We conducted a genome-wide gene expression study to investigate the molecular basis for the Shank3ΔC mouse sleep phenotype. Shank3ΔC and WT adult male mice were subjected to 5 hr of SD starting at light onset and sacrificed immediately post-SD. Additional mice from both genotypes were sacrificed at the same time of day to determine differences in gene expression under homecage conditions (HC). Prefrontal cortex was collected for all animals and subjected to RNA sequencing (RNA-seq, n = 5 per group). As expected, sleep deprivation is the greatest source of variation in the data (principal component 1), followed by the genotype effect (principal component 2; Figure 4A). Furthermore, the difference between genotypes is enhanced after sleep deprivation (Figure 4A) greatly increasing the number of differentially expressed genes between Shank3ΔC and WT mice – starting at 69 genes (HC) and doubling to 134 genes (SD) (Figure 4B, Figure 4—source data 1; false discovery rate (FDR) < 0.1). Most of the differences in gene expression following SD are not present in HC conditions.

Figure 4 with 1 supplement see all
Sleep deprivation induces a two-fold difference in gene expression between Shank3ΔC and wild type mice.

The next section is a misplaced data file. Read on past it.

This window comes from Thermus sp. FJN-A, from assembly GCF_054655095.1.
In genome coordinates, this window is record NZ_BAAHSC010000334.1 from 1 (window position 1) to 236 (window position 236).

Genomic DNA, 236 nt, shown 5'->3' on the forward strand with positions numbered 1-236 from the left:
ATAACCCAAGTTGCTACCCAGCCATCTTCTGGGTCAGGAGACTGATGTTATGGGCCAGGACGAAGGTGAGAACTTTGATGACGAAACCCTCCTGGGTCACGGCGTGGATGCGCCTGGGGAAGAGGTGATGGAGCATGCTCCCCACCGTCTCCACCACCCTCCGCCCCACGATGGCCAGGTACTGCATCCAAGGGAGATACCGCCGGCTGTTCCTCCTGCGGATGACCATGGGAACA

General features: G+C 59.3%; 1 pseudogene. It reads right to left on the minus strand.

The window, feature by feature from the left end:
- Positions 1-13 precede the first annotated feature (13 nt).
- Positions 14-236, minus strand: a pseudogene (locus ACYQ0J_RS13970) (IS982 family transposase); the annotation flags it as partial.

RNA-seq study of gene expression from prefrontal cortex obtained from adult male Shank3ΔC and wild type mice either under control homecage conditions (HC) or following 5 hr of sleep deprivation (SD). N = 5 mice per group. (A) Principal component analysis of normalized RNA-seq data shows that sleep deprivation is the main source of variance in the data (first principal component, PC1) and genotype is the second (second principal component, PC2). Percent variance explained by each PC is shown on each axis. (B) Venn diagram showing the number of genes differentially expressed at FDR < 0.1 between Shank3ΔC and wild type mice in either control HC conditions or after SD. (C) Heat map of average scaled gene expression for all genes in (B). K-means clustering defined three clusters based on differences in gene expression across all comparisons. Genes belonging to the MAPK pathway and involved in circadian rhythms (see Table 2) are highlighted on the right.